Is increasing coal seam gas well development activity associated with increasing hospitalisation rates in Queensland, Australia? an exploratory analysis 1995–2011

Werner, Angela K., Cameron, Cate M., Watt, Kerrianne, Vink, Sue, Jagals, Paul, and Page, Andrew (2017) Is increasing coal seam gas well development activity associated with increasing hospitalisation rates in Queensland, Australia? an exploratory analysis 1995–2011. International Journal of Environmental Research and Public Health, 14 (5). pp. 1-13.

[img]
Preview
PDF (Published Version) - Published Version
Available under License Creative Commons Attribution.

Download (575kB) | Preview
View at Publisher Website: http://dx.doi.org/10.3390/ijerph14050540
 
1
13


Abstract

The majority of Australia’s coal seam gas (CSG) reserves are in Queensland, where the industry has expanded rapidly in recent years. Despite concerns, health data have not been examined alongside CSG development. This study examined hospitalisation rates as a function of CSG development activity in Queensland, during the period 1995–2011. Admissions data were examined with CSG well numbers, which served as a proxy for CSG development activity. Time series models were used to assess changes in hospitalisation rates for periods of “low”, “medium”, “high”, and “intense” activity compared to a period of “very low” activity, adjusting for covariates. “All-cause” hospitalisation rates increased monotonically with increasing gas well development activity in females (324.0 to 390.3 per 1000 persons) and males (294.2 to 335.4 per 1000 persons). Hospitalisation rates for “Blood/immune” conditions generally increased for both sexes. Female and male hospitalisation rates for “Circulatory” conditions decreased with increasing CSG activity. Hospitalisation rates were generally low for reproductive and birth outcomes; no clear associations were observed. This study showed some outcomes were associated with increasing CSG development activity. However, as a condition of data access, the population and outcomes were aggregated to a broad geographic study area rather than using higher geographic resolution data. Higher resolution data, as well as other data sources, should be explored. Further research should be conducted with an expanded time period to determine if these trends continue as the industry grows.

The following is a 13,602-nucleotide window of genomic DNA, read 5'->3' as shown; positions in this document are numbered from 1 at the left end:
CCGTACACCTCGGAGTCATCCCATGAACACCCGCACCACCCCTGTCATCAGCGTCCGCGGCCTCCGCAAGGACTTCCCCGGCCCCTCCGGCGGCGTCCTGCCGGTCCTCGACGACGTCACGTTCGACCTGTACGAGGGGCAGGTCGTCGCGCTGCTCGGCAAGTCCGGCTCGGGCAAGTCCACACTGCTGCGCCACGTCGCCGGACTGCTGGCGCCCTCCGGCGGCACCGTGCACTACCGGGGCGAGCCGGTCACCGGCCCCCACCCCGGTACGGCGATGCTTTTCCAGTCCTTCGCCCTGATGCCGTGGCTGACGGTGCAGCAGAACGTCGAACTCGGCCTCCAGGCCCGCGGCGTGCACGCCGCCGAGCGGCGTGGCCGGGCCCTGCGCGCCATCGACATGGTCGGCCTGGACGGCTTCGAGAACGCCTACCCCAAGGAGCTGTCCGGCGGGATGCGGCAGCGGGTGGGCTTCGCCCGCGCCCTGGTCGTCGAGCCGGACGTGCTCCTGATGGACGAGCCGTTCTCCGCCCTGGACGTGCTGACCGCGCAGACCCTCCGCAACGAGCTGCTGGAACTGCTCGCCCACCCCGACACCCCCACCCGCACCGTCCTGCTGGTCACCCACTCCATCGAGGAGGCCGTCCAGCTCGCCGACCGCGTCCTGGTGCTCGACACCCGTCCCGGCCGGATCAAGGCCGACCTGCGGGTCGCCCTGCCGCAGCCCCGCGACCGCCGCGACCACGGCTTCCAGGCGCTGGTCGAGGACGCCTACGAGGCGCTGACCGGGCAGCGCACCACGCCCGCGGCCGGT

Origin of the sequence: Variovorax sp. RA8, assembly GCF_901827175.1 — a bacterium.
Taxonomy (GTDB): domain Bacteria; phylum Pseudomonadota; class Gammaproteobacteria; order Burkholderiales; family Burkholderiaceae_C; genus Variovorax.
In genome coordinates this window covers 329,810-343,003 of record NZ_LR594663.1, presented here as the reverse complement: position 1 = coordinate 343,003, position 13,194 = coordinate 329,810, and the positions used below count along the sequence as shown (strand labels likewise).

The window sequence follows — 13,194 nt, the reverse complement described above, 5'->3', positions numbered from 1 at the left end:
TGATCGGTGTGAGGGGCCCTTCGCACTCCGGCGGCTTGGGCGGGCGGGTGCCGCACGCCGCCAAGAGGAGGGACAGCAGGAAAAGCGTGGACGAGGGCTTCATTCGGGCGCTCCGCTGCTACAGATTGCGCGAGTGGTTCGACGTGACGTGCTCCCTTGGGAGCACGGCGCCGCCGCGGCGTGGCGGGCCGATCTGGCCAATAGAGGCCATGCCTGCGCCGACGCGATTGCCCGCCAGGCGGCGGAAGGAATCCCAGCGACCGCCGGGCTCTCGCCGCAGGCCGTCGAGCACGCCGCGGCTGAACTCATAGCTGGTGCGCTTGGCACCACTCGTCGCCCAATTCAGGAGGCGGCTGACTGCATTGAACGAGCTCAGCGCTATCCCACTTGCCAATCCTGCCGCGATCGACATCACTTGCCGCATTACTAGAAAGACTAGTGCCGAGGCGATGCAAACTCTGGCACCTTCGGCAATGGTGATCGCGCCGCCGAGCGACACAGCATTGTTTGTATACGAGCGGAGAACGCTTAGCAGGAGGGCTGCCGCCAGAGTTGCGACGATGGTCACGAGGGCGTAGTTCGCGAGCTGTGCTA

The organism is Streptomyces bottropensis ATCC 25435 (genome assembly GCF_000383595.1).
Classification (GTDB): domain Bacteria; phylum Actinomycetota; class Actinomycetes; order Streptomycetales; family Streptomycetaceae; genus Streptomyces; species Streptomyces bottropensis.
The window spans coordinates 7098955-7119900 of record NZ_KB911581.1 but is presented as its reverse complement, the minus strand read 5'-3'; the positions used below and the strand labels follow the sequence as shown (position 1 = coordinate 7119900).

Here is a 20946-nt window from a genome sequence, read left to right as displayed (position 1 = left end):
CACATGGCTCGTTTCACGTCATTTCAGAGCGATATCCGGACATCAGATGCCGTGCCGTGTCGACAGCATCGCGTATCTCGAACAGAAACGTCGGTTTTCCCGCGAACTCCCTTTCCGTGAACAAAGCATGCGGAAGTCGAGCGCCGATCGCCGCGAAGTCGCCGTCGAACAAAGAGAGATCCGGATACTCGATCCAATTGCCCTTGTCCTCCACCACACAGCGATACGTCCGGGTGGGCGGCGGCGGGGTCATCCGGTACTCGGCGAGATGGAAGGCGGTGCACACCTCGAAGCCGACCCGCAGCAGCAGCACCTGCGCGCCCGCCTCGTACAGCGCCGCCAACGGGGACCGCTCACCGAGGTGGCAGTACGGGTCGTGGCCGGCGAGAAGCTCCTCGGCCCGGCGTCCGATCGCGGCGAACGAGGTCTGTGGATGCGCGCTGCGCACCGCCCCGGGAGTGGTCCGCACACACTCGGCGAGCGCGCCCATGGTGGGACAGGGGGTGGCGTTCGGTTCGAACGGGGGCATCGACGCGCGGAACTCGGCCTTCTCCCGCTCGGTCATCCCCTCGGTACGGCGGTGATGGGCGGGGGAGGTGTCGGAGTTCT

Item ID: 49630
Item Type: Article (Research - C1)
ISSN: 1660-4601
Keywords: coal seam gas; environmental health; hospital admissions; Queensland; time-series; unconventional natural gas
Additional Information:

This article is an open access article distributed under the terms and conditions of the Creative Commons Attribution (CC BY) license ( http://creativecommons.org/licenses/by/4.0/).

Funders: National Health and Medical Research Council (NHMRC), University of Queensland (UQ), Sustainable Minerals Institute
Projects and Grants: NHMRC Public Health Fellowship ID 428254, UQ Minerals Industry Safety and Health Centre, UQ Centre for Water in the Minerals Industry
Date Deposited: 24 Jul 2017 05:50
FoR Codes: 11 MEDICAL AND HEALTH SCIENCES > 1117 Public Health and Health Services > 111705 Environmental and Occupational Health and Safety @ 50%
11 MEDICAL AND HEALTH SCIENCES > 1117 Public Health and Health Services > 111706 Epidemiology @ 50%
SEO Codes: 92 HEALTH > 9204 Public Health (excl. Specific Population Health) > 920405 Environmental Health @ 60%
92 HEALTH > 9204 Public Health (excl. Specific Population Health) > 920408 Health Status (e.g. Indicators of Well-Being) @ 40%
Downloads: Total: 13
More Statistics

Actions (Repository Staff Only)

Item Control Page Item Control Page